St. Andrew’s Catholic Church is also historically significant as an important institution in the Lake Como area that became a community center for the working-class congregation that it served, according to the information reviewed by the Heritage Preservation Commission. The church served a community of Hungarian immigrants and is significant for its association with the Hungarian immigrant experience.

Another criterion is that its unique location or singular physical characteristic represents an established and familiar visual feature of a neighborhood, community, or the city of Saint Paul. According to the HPC report, the Warrendale neighborhood has a unique layout designed by H.W.S. Cleveland, as it is not a grid, but a curvilinear plan and St. Andrew’s Church is sited in a unique location within that plat.

Debate over 1983 preservation report
In deciding on the status of St. Andrew’s Church historic status, the St. Paul Heritage Preservation Commission (HPC) cited a “1983 Historic Sites Survey of St. Paul and Ramsey County” that stated that St. Andrew’s Church was a “Site of Major Significance.”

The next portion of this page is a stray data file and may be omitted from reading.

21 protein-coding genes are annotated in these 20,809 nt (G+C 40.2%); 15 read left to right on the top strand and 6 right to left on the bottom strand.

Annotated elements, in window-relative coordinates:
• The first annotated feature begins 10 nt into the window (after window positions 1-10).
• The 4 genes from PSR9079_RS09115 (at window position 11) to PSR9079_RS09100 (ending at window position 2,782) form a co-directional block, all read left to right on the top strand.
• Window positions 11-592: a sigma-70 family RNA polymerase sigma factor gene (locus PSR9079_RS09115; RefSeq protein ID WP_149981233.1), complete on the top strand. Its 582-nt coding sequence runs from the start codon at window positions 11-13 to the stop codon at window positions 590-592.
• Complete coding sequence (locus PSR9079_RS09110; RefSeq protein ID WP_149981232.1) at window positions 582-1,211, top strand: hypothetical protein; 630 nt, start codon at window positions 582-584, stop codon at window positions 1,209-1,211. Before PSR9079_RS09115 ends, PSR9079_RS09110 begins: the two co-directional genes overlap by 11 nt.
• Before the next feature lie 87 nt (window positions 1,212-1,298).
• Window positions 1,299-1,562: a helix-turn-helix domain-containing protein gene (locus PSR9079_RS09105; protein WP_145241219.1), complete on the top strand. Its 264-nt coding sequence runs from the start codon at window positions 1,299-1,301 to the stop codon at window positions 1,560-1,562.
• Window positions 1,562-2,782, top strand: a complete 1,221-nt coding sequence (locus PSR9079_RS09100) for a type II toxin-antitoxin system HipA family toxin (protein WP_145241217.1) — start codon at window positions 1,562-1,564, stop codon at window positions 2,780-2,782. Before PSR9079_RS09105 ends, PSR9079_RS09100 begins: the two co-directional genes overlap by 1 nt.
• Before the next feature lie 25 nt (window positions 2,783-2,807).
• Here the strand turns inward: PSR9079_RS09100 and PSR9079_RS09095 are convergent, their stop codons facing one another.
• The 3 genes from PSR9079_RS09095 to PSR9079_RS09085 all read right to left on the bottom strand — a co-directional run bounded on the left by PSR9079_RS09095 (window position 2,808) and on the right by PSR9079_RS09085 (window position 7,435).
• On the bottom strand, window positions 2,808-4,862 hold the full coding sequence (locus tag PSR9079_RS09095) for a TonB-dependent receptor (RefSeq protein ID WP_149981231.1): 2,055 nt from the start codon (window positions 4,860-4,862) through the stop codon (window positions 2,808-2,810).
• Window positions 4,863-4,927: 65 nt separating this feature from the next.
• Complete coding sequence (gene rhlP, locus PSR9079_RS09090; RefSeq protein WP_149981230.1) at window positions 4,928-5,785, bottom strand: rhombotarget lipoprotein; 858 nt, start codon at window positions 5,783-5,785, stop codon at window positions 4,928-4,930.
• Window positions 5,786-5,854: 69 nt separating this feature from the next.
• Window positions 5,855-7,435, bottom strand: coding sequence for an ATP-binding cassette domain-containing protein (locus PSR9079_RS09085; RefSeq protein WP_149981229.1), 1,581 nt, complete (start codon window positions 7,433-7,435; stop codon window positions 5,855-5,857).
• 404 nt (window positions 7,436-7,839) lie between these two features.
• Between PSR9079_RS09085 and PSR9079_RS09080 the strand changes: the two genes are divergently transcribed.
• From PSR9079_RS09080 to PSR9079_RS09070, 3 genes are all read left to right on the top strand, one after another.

Twin Cities German Immersion School officials noted that the documentation for that very same report did not list the church as a site “eligible for designation.” And, that in fact, the official “Historic Sites Survey” for the church done in 1981 clearly marked “no” for National Register potential, “no” for “local designation potential,” and “no” to “historic district potential.”

According to Christine Boulware, Historic Preservation Specialist for Planning and Economic Development, reports that are more than ten years old may contain important data, but that they are “out of date” and that new or updated information should be the primary focus.

“Effectively, the current nomination that was submitted for St. Andrew’s Church is the up-to-date information that an intensive level survey would provide and more,” Boulware said. “Thus, when the HPC reviewed the nomination at the Nov. 5 public hearing, they determined the site eligible for local designation based on the information provided in the nomination document.”

2019 Midway Chamber Directory